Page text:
Scattershooting again…

…while wondering where we can find true professionalism in the on- and off-camera actions of so-called “professional” storm chasers.

OBAMA DOES SOMETHING RIGHT: See, I’m willing to say that, when it’s true! Yesterday the president engaged in a meaningful compromise with Republican leaders to extend the Bush-era personal-income tax levels on all Americans for two years, acknowledging that doing so would help the economy. The Republicans compromised on the longevity thereof. While the latter is not ideal, and I wish it were permanent, the net effect is beneficial to the national well-being. Those more extreme Democrats who opposed the compromise should mind this simple concept: “Taxing the wealthy” does not generate jobs. It just doesn’t. And jobs are the biggest problem to tackle for the two-year term of the extension.


This is simply shameful! AT&T seems to be the classic example of a company that’s gotten too big and “important” for its individual customers. Dropped calls haven’t been a problem for me, so much as absolutely crappy coverage in sparsely populated areas. They advertise reaching 97% of the population, which is deceptive and disingenuous since:

  1. Vast swaths of the Great Plains (where I travel often) and West have no coverage at all, even on their own map (below), or are shown to have coverage but don’t in 2009-2010 via my I-Phone (magenta dots). How about going by land area instead of population?
  2. Big cities as well as areas of countryside often have no Internet despite 3-5 bars of 3G or Edge. In fact, I’ve had 5-bar 3G with no Internet in parts of Denver, Dallas, Miami, Las Vegas, Norman (the stadium during a game) and Omaha. I’ve also had 5-bar 3G with no Internet in southeast Nebraska just W of the Missouri River. How does all of that happen in so many disparate areas?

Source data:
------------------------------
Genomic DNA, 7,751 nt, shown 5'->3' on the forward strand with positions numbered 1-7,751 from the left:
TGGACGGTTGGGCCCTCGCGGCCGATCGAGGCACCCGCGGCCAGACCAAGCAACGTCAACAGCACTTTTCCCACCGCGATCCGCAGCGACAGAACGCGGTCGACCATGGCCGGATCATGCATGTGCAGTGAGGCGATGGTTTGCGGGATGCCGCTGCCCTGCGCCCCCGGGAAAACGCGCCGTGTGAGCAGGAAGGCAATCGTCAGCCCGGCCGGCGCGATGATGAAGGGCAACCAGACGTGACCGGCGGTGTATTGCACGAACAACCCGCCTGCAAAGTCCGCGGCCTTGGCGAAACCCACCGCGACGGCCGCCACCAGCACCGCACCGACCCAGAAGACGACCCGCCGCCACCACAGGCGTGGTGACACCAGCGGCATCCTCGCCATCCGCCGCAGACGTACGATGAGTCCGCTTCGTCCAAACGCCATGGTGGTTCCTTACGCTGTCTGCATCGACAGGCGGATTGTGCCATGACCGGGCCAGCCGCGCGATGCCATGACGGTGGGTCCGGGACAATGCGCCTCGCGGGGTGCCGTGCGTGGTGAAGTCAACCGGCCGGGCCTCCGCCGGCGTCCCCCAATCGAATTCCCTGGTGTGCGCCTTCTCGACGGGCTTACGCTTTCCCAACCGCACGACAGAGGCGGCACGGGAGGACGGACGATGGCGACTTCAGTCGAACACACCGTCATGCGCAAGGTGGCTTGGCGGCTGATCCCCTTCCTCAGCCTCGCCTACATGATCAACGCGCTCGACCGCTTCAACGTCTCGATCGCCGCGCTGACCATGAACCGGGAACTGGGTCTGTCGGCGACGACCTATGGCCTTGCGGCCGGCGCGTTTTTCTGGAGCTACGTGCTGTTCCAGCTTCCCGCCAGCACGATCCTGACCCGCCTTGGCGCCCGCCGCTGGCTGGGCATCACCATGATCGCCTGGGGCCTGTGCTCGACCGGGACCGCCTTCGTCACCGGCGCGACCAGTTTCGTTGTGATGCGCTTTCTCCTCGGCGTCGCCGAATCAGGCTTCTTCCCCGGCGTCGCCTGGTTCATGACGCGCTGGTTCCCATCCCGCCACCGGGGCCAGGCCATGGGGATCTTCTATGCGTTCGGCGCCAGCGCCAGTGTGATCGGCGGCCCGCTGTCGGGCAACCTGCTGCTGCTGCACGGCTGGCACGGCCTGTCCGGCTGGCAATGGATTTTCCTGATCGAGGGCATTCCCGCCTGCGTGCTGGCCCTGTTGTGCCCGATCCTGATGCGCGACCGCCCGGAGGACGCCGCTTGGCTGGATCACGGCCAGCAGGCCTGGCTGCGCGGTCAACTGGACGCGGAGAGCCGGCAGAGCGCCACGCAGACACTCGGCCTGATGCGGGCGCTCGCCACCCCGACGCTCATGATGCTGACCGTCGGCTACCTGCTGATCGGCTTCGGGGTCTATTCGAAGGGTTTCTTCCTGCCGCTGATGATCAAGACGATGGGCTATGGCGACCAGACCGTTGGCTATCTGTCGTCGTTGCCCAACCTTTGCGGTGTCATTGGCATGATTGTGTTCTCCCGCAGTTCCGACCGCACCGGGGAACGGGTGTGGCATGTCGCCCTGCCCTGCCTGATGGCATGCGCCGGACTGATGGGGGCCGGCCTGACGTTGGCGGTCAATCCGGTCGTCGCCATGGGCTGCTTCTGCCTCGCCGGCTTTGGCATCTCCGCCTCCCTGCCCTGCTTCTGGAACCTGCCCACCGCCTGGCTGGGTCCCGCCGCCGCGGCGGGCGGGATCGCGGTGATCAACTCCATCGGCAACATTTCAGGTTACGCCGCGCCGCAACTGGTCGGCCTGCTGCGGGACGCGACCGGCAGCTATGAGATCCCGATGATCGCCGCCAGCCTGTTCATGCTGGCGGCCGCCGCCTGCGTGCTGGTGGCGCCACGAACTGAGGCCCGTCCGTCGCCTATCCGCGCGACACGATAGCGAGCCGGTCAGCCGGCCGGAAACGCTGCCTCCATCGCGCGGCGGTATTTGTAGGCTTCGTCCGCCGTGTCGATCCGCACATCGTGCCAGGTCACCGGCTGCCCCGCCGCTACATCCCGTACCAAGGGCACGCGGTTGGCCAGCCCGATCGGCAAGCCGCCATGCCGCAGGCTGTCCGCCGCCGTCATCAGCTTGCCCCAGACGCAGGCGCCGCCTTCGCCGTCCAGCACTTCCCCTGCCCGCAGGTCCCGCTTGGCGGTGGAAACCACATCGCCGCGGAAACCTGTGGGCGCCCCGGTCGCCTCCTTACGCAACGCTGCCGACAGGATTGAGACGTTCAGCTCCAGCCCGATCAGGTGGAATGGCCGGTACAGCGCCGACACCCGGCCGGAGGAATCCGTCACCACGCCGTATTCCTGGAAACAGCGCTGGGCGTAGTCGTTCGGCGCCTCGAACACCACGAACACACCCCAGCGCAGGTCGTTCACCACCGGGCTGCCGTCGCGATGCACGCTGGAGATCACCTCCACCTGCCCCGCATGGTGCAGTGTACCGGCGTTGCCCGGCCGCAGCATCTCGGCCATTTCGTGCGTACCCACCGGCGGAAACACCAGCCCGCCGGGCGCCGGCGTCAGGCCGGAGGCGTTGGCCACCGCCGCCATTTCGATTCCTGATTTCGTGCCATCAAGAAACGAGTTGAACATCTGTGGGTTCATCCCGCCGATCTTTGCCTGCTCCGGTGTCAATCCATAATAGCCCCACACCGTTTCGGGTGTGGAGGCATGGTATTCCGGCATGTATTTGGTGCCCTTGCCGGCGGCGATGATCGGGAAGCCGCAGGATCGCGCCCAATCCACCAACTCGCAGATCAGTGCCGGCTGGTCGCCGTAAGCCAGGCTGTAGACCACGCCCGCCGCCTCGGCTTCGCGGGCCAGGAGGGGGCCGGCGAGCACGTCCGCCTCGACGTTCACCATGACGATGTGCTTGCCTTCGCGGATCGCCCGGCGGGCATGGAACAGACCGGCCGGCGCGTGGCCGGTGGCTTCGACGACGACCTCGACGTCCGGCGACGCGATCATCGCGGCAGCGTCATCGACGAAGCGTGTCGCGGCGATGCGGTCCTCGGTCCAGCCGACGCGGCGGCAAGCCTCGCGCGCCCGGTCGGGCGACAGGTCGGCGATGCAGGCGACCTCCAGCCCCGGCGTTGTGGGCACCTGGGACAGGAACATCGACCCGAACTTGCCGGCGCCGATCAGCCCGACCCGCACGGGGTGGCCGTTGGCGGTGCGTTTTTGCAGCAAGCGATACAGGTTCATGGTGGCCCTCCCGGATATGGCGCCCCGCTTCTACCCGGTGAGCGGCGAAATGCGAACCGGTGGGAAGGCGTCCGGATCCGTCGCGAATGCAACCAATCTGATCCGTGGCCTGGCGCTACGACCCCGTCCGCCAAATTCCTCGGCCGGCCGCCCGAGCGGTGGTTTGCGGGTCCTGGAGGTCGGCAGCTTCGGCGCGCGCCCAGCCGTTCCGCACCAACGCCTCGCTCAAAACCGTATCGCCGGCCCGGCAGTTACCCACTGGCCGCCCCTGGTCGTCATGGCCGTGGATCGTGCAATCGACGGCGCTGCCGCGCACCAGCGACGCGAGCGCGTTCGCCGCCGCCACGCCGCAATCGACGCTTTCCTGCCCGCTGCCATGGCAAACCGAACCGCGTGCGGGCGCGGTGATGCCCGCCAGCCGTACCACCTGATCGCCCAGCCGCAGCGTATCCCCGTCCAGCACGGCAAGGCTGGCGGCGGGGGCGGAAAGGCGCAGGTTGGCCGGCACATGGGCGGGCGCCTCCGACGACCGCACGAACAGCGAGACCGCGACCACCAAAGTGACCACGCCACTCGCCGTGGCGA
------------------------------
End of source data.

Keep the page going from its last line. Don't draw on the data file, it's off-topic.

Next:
It’s either lies, or inexcuseable mismanagement of resources! You tell me which. In any event, I love the I-Phone, but am sick of AT&T, which leaves me in a quandary until the I-Phone 4 and Verizon marry, hopefully before next chase season.

R.I.P., DON MEREDITH: I came along too late to see him play, but the highlights were impressive, especially the long TD tosses to Bullet Bob Hayes that made a mockery of man-to-man coverage. Don was as tough of a quarterback as they come, a real man’s man, playing through all kinds of agonizing injuries in an era of unspoiled, toothless tough guys attacking on a weekly basis, when defenders could do anything and everything possible to kill the quarterback, penalty-free. He also was an iconoclast, a player and a man unchained to stodgy convention and mindless conformity. I admire that, and always have. I do remember watching some Monday Night Football games as a kid; even then, I could see that Don’s wry, homespun humor and insider’s insight were the perfect antidotes to Cosell’s pedantic pomposity. Now his signature saying rings true: “Turn out the lights, the party’s over.” True Cowboys fans of all ages know about Dandy Don, and we’ll all miss him.

A CHRISTMAS ABSTRACTION: As I head off to slumber this cold December night, the scene below greets me in a darkened master bathroom, illuminating it in a colorful night-light born of a simple act of outdoor illumination. Yesterday, I wound a spiral of multicolored LED lights, tornado-like in shape, around the 20 feet height of a young sweetgum tree in the nearby yard. Through frosted-glass windows shines the speckled, diffused light, its tones and intensity still subtly carrying the tilted form of the helix, shadowing in multiples the bare limbs of an intervening cherry tree and leaves of holly shrubbery. It’s a nocturnal scene of which I won’t tire through the rest of the month.


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